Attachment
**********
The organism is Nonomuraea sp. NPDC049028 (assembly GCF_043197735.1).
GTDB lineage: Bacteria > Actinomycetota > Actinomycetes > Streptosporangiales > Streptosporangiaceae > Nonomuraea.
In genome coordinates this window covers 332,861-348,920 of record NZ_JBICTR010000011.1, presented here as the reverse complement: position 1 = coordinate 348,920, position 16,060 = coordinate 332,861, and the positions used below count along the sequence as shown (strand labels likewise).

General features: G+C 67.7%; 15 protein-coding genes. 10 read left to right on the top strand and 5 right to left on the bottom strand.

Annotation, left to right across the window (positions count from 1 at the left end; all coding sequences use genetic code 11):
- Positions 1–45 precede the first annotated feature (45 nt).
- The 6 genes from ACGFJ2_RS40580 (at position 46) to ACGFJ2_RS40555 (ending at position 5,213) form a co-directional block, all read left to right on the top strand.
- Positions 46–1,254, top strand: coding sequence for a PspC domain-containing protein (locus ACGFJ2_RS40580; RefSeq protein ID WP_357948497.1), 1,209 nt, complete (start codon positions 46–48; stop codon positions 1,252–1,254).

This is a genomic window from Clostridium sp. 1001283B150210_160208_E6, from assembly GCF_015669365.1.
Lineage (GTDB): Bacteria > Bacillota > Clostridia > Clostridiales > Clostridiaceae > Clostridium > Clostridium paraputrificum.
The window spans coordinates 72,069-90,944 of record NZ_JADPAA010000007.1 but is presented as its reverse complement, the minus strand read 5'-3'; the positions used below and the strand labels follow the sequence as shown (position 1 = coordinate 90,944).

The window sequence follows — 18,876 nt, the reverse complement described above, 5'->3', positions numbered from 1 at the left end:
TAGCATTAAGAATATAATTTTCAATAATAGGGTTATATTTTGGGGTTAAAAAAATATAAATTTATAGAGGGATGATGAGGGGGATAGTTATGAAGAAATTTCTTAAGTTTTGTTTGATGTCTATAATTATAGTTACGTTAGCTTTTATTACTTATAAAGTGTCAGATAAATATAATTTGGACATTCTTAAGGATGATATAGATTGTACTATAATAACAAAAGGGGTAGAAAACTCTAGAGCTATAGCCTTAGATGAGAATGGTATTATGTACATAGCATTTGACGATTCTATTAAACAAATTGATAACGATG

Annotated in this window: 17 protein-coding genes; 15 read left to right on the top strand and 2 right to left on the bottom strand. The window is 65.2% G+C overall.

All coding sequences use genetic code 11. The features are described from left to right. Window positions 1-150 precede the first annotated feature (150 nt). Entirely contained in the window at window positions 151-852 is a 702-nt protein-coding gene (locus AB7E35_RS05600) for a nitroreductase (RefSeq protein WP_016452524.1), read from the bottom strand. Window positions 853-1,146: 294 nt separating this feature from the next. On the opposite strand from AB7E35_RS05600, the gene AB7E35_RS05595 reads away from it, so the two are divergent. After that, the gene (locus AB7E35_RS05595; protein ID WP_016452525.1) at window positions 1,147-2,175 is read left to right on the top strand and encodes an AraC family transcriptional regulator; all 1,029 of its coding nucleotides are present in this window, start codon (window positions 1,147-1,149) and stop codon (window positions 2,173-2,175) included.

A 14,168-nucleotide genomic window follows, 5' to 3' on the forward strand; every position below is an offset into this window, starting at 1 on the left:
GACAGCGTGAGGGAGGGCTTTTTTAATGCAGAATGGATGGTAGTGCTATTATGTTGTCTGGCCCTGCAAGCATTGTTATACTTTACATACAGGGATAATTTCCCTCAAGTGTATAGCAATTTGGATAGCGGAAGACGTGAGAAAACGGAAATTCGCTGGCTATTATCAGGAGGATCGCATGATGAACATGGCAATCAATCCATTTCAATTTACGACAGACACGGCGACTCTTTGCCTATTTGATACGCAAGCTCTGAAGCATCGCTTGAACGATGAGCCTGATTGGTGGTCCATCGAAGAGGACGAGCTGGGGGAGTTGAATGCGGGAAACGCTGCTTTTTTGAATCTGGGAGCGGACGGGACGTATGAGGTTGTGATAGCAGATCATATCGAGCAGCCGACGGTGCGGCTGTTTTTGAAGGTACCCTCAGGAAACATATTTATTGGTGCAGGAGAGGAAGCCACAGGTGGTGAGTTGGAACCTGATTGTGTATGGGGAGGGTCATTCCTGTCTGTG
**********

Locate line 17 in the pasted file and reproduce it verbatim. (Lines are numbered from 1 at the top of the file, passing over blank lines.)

GACAGCGTGAGGGAGGGCTTTTTTAATGCAGAATGGATGGTAGTGCTATTATGTTGTCTGGCCCTGCAAGCATTGTTATACTTTACATACAGGGATAATTTCCCTCAAGTGTATAGCAATTTGGATAGCGGAAGACGTGAGAAAACGGAAATTCGCTGGCTATTATCAGGAGGATCGCATGATGAACATGGCAATCAATCCATTTCAATTTACGACAGACACGGCGACTCTTTGCCTATTTGATACGCAAGCTCTGAAGCATCGCTTGAACGATGAGCCTGATTGGTGGTCCATCGAAGAGGACGAGCTGGGGGAGTTGAATGCGGGAAACGCTGCTTTTTTGAATCTGGGAGCGGACGGGACGTATGAGGTTGTGATAGCAGATCATATCGAGCAGCCGACGGTGCGGCTGTTTTTGAAGGTACCCTCAGGAAACATATTTATTGGTGCAGGAGAGGAAGCCACAGGTGGTGAGTTGGAACCTGATTGTGTATGGGGAGGGTCATTCCTGTCTGTG